NATO Urged To Use Yugoslav Troops
EDITH M. LEDERER
Aug. 13, 1999
UNITED NATIONS (AP) _ NATO-led peacekeepers in Kosovo should ask Yugoslav troops to help if they can't control ethnic violence that has caused tens of thousands of Serbs and other minorities to flee the province, Yugoslavia's U.N. envoy said Thursday.
Calling the mass exodus ``extremely disquieting,'' Vladislav Jovanovic warned that if Kosovo ends up being a purely ethnic Albanian province, ``it would not be the end of troubles.''
Jovanovic said the peacekeepers, known as KFOR, had allowed the ethnic Albanian guerrilla Kosovo Liberation Army to take control in the power vaccum in the Yugoslav province.
``If KFOR cannot prevent terror and murder against Serbs, Romas (Gypsies) and pro-Yugoslav Albanians ... then KFOR should ... invite Yugoslav forces to help it and to put the situation under control in a joint manner,'' he told a press conference.
However, Jovanovic didn't elaborate on the type of role Yugoslav troops would perform. But it's highly unlikely that NATO would even consider allowing the return of same troops that only months ago were charged with a brutal campaign to drive ethnic Albanians from the province.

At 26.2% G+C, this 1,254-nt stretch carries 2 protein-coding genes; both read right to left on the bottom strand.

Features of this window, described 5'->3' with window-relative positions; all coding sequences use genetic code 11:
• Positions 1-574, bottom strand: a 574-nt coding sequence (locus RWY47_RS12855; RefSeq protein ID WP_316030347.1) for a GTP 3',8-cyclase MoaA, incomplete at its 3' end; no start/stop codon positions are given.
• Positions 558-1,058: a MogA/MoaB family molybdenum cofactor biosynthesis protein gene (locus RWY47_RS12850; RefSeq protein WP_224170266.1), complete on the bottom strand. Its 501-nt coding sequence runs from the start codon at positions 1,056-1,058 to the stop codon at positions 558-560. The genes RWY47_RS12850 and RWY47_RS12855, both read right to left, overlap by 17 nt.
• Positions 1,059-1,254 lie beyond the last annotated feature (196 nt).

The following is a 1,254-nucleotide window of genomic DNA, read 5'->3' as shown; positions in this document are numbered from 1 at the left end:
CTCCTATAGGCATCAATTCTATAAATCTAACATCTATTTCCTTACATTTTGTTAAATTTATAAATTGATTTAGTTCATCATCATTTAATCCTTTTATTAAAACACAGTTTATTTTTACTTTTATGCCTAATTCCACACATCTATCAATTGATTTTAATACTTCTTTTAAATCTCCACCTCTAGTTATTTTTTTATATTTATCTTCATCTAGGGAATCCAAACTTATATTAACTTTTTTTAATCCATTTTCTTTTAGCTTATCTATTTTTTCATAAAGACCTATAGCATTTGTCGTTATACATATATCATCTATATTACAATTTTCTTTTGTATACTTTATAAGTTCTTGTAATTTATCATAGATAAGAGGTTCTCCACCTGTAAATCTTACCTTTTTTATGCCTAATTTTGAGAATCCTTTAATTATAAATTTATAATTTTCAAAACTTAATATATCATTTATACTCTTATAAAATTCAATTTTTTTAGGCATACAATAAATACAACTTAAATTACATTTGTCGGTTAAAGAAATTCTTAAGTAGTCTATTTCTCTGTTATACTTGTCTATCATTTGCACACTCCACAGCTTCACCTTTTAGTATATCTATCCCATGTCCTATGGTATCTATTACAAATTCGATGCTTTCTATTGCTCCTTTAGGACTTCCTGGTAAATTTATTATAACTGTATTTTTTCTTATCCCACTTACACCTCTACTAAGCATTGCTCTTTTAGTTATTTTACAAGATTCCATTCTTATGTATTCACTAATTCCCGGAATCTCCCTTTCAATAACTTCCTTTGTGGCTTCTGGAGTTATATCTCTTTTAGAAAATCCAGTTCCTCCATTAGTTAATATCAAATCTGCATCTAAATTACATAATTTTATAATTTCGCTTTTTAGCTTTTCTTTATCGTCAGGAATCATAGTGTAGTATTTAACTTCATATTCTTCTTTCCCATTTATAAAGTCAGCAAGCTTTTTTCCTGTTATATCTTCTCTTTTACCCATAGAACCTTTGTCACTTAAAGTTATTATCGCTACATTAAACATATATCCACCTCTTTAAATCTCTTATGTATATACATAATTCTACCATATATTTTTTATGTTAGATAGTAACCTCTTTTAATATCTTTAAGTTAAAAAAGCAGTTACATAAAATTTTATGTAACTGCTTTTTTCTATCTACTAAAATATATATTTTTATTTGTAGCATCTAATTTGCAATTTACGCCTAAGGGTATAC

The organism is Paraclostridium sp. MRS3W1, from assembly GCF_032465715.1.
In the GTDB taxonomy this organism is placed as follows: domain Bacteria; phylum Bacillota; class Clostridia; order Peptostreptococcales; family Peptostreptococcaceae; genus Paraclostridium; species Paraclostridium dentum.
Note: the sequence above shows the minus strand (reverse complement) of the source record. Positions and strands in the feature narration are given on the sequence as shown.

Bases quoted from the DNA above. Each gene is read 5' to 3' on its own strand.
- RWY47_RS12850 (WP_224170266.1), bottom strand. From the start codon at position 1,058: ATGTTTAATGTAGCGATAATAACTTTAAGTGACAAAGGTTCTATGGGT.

Yugoslav troops withdrew from the province in June, allowing NATO-led troops to deploy there, under the peace deal that ended the 78-day NATO bombing campaign against Yugoslavia.
But since then, KFOR troops have been unable to stop ethnic violence, particularly by members of the ethnic Albanian majority taking revenge against the province's Serb minority for the Yugoslav forces' brutal campaign of expulsions and massacres.
Under the June 10 peace deal, Yugoslavia will be allowed to send a small number of troops to Kosovo, but only to guard Serb monasteries and other cultural and religious sites and border crossings. It gives no time frame for their arrival.
Members of the Security Council stressed the importance of maintaining a multiethnic society in discussions Thursday on a report from Secretary-General Kofi Annan on the U.N. civilian administration in Kosovo, diplomats said.
KFOR has more than 35,000 troops on the ground in Kosovo, which is a province of the Yugoslav republic of Serbia and remains under Yugoslav sovereignty.